About This Model
Pre-Balance 1920’s Sheaffer pens have been commonly, but not properly, called “flat-tops”, for their flat-ended caps and barrels. Properly, they were called by their model names. They included Lifetimes, with the white dot, 14k trim, and Lifetime nib; “Regular” line without the white dot and with plated trim; and “Ebony” line, of black hard rubber, both chased and unchased. Lifetimes and Regulars came in hard rubber and Radite, Sheaffer's branded celluloid, in jade and then various patterns. And, there were 46's, a line of flat-topped clipped and ringtop pens made for secretarial use. These were made in black and bright scarlet Radite, and were very solid, well-made pens.
In particular, 1928-31 were very important years in American pens: the main shift from ebonite to celluloid. Parker and Sheaffer both made significant innovative and strategic shifts. 1928 marked the first appearance of Jade celluloid, and 1929 the first Balances. Sheaffer continued its production of the “flat-top” Lifetimes throughout the 1930s, but as of 1929 they were no longer the premier model.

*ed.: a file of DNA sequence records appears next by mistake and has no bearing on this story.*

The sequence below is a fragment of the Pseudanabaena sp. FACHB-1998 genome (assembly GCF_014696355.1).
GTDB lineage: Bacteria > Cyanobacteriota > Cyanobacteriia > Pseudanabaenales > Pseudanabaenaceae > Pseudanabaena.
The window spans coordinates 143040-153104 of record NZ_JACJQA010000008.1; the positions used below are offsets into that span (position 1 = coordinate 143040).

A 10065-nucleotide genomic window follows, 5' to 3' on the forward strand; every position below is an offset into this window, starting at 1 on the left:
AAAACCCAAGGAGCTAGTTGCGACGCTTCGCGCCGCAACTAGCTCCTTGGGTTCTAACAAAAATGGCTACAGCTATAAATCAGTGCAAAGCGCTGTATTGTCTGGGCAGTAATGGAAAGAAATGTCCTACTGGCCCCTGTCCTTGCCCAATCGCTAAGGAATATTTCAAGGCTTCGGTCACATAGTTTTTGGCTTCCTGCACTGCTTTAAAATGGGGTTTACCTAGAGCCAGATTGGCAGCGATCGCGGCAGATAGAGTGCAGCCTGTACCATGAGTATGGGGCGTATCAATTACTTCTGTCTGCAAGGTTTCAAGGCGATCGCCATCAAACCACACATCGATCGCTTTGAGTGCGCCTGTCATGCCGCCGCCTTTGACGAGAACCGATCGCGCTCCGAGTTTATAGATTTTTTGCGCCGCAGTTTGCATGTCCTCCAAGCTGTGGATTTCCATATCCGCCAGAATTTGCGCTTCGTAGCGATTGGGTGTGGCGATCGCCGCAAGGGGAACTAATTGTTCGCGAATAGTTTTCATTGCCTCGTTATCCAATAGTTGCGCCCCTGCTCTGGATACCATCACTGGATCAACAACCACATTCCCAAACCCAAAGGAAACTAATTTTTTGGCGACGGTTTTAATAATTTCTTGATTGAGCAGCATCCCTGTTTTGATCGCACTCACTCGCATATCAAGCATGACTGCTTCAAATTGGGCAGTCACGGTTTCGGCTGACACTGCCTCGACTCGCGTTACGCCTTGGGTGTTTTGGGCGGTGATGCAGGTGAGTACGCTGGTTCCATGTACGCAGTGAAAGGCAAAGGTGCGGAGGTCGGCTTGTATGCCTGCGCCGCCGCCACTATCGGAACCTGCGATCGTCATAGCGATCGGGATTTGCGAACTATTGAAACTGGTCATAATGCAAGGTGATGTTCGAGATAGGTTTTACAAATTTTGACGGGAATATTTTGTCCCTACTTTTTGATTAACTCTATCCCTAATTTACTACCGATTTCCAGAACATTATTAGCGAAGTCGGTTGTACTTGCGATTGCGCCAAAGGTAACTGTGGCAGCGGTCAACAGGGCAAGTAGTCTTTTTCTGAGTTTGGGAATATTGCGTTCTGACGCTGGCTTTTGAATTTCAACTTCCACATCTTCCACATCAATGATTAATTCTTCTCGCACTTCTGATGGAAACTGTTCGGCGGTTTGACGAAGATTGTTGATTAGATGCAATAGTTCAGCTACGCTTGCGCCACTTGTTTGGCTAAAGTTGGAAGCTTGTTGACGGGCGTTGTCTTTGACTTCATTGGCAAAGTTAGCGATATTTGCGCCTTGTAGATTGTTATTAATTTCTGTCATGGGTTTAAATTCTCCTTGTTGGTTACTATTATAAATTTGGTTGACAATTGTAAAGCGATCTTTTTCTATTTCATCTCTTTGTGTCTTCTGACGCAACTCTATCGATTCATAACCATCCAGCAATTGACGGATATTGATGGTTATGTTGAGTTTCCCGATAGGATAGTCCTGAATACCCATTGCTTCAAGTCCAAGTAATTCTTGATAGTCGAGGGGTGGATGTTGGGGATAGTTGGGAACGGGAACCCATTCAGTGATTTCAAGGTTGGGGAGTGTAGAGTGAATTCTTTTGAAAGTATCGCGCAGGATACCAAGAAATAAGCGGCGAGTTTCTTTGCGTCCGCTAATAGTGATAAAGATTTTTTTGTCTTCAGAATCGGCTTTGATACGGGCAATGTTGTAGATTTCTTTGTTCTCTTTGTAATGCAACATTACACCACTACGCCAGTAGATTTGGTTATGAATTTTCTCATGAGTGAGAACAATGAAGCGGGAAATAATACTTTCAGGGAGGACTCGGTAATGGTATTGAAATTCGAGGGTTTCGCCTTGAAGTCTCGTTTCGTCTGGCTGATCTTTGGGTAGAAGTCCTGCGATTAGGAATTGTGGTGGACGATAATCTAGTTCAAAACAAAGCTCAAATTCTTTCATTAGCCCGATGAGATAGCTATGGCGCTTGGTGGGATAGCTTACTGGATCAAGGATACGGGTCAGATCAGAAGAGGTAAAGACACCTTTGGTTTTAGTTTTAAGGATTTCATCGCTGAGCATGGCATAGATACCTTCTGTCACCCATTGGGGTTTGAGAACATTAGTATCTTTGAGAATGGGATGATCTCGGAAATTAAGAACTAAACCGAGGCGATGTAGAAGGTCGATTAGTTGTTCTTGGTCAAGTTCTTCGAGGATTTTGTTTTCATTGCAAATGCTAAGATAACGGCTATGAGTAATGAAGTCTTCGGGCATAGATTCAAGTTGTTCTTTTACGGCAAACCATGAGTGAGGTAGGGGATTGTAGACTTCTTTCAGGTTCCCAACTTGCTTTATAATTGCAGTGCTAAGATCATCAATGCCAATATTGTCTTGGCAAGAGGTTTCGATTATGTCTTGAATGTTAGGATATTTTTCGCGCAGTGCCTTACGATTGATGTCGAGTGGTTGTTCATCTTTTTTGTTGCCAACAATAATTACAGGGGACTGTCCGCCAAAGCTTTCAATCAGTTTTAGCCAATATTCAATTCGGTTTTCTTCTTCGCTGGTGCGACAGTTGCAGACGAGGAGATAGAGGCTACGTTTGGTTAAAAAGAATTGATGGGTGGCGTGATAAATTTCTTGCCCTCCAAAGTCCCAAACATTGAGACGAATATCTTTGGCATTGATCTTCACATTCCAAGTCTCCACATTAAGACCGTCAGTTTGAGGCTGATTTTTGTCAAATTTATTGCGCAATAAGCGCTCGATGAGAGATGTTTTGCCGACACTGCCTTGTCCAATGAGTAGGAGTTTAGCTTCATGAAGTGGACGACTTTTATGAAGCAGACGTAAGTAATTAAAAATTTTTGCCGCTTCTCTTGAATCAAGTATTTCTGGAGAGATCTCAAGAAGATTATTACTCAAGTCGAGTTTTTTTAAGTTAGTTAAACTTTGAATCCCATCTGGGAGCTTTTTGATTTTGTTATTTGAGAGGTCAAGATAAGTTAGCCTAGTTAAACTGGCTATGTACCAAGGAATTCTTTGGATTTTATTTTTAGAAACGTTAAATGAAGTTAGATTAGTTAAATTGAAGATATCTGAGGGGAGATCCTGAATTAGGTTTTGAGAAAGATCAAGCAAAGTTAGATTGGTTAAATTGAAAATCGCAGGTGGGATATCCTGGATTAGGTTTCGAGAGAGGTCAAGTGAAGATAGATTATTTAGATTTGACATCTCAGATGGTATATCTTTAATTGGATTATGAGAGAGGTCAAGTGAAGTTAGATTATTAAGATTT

About This Pen
The large Sheaffer Lifetimes in Jade Radite are always a delight to restore, because the inside beauty of the jade always emerges from the haze of years. This effect has been noticed many times, and it is unlike that in any other pattern. One can only imagine the effect that the new celluloid had on pen shoppers in the late 1920s when these first appeared. They were eclipsed in the model lineup by the Balances in 1929, but were still sold for several years, both to use up inventory and to satisfy traditional tastes.
This example is the largest size, the J8C, and while it isn’t perfect, it is still a beauty. 5.2″(13cm) long capped and .52″(1.5cm) wide just below the cap edge, it is a long and thick pen. The jade body is very shiny and mostly clear, with some expected darkening in the bottom half of the cap and top half of the barrel. There is also some deterioration at the very base of the barrel and around the top of the clip, but none of it is serious; there is no cracking or webbing. The gold trim is very shiny and tarnish-free. The nib is the appropriate Lifetime, and it could be the original. Like so many of the Lifetimes, this pen writes a very firm extra fine line. These pens are not always found, so enjoy it!
This pen is not for sale.